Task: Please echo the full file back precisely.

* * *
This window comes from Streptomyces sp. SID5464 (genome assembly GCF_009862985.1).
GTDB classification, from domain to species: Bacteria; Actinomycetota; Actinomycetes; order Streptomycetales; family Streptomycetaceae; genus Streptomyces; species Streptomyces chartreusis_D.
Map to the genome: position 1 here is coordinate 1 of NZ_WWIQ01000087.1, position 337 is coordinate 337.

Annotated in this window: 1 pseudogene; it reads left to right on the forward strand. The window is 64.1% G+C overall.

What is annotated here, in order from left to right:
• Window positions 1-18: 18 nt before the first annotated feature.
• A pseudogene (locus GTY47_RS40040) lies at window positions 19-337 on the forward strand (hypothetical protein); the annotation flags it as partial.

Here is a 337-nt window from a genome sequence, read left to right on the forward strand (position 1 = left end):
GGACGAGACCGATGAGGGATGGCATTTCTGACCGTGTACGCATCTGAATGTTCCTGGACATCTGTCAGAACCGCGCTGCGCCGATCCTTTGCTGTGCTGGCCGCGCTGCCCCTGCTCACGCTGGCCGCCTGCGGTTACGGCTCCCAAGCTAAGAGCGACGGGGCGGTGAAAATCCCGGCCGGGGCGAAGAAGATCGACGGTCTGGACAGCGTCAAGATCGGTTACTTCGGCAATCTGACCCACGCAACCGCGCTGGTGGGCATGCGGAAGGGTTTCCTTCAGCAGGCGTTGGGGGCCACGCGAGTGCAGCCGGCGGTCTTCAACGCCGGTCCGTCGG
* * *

This window comes from Streptomyces sp. SID5464 (genome assembly GCF_009862985.1).
GTDB classification, from domain to species: Bacteria; Actinomycetota; Actinomycetes; order Streptomycetales; family Streptomycetaceae; genus Streptomyces; species Streptomyces chartreusis_D.
Map to the genome: position 1 here is coordinate 1 of NZ_WWIQ01000087.1, position 337 is coordinate 337.

Annotated in this window: 1 pseudogene; it reads left to right on the forward strand. The window is 64.1% G+C overall.

What is annotated here, in order from left to right:
• Window positions 1-18: 18 nt before the first annotated feature.
• A pseudogene (locus GTY47_RS40040) lies at window positions 19-337 on the forward strand (hypothetical protein); the annotation flags it as partial.

Here is a 337-nt window from a genome sequence, read left to right on the forward strand (position 1 = left end):
GGACGAGACCGATGAGGGATGGCATTTCTGACCGTGTACGCATCTGAATGTTCCTGGACATCTGTCAGAACCGCGCTGCGCCGATCCTTTGCTGTGCTGGCCGCGCTGCCCCTGCTCACGCTGGCCGCCTGCGGTTACGGCTCCCAAGCTAAGAGCGACGGGGCGGTGAAAATCCCGGCCGGGGCGAAGAAGATCGACGGTCTGGACAGCGTCAAGATCGGTTACTTCGGCAATCTGACCCACGCAACCGCGCTGGTGGGCATGCGGAAGGGTTTCCTTCAGCAGGCGTTGGGGGCCACGCGAGTGCAGCCGGCGGTCTTCAACGCCGGTCCGTCGG